There are four key areas which emerge from this review. First, there is research which focuses on factors which influence management development; second, there is a focus on hospitality management skills and competencies; third, there is work on hospitality careers; and finally, there is work on hospitality management development practices.

Originality/value

The paper highlights the relationship between characteristics and approaches traditionally associated with management development to those that can now be seen to fall within the rubric of talent management. The paper concludes with the presentation of a framework to articulate key characteristics and influences on management development and talent management in the hospitality industry.

Details

International Journal of Contemporary Hospitality Management, vol. 20 no. 7
Type: Research Article
ISSN: 0959-6119

Keywords

To view the access options for this content please click here
Article
Publication date: 25 November 2013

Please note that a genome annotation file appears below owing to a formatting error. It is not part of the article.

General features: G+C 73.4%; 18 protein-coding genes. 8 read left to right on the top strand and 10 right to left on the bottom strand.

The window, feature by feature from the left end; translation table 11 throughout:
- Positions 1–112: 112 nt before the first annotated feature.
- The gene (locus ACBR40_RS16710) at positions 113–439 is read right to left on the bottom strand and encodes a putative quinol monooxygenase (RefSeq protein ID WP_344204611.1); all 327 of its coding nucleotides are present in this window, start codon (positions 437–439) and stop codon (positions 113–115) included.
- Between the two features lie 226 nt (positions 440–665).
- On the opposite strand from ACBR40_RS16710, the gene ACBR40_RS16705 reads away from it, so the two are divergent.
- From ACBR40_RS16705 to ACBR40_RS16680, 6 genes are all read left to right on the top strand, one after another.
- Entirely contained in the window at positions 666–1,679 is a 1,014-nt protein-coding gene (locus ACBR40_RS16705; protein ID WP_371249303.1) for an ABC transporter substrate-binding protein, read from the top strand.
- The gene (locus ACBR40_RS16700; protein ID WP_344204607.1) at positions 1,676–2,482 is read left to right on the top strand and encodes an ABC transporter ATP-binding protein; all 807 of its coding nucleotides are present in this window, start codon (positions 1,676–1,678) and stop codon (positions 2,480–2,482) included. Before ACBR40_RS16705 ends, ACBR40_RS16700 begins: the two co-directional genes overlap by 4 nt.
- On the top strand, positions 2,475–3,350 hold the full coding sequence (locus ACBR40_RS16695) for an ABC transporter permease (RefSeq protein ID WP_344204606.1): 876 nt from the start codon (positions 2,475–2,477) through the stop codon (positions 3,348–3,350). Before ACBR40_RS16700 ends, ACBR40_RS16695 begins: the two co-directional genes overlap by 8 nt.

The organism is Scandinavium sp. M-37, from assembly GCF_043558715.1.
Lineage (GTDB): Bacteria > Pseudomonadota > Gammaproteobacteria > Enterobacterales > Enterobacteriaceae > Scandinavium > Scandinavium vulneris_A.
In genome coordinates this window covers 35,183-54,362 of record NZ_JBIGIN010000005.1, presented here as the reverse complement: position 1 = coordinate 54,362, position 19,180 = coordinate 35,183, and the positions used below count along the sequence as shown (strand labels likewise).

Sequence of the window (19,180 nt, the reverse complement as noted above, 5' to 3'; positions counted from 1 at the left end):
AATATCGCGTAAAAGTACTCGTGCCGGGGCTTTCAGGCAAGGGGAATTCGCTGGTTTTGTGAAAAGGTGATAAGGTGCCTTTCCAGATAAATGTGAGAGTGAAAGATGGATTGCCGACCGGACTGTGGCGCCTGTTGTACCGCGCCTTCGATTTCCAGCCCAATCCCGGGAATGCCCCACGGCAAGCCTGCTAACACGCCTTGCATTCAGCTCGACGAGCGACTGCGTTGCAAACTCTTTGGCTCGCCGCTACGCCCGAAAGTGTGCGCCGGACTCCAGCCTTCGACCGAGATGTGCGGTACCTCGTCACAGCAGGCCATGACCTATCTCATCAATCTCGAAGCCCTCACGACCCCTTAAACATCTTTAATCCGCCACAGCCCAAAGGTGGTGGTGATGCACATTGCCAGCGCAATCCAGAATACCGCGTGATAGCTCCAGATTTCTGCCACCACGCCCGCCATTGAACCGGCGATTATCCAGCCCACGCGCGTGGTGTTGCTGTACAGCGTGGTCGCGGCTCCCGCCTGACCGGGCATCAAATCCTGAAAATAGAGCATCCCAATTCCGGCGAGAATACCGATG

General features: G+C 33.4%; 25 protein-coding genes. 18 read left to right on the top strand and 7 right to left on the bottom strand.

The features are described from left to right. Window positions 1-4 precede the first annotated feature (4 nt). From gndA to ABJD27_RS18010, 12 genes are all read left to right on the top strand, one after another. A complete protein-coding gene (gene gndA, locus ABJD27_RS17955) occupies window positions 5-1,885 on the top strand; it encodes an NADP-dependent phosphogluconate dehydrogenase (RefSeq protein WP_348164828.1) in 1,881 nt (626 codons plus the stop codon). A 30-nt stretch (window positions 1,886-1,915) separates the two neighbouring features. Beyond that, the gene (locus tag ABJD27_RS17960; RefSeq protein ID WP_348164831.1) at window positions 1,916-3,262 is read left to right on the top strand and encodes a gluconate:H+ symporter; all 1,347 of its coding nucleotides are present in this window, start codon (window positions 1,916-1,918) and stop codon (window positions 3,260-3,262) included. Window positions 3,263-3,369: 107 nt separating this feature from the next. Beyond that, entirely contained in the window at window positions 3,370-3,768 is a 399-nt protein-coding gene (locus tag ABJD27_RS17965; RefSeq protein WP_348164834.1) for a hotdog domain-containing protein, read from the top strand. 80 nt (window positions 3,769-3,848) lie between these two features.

Tim Bottorff

This paper aims to provide an overview of the field of hospitality management and a guide to the major books, databases, web sites, and other resources that comprise a…

Abstract

Purpose

This paper aims to provide an overview of the field of hospitality management and a guide to the major books, databases, web sites, and other resources that comprise a quality hospitality management reference collection.

Design/methodology/approach

Following a short introduction and overview, key sources and annotations are presented in categories that will help reference and collection librarians to better understand and serve hospitality management students. The sources were identified through the author's experience, library research guides and web sites, bibliographies, and other standard sources.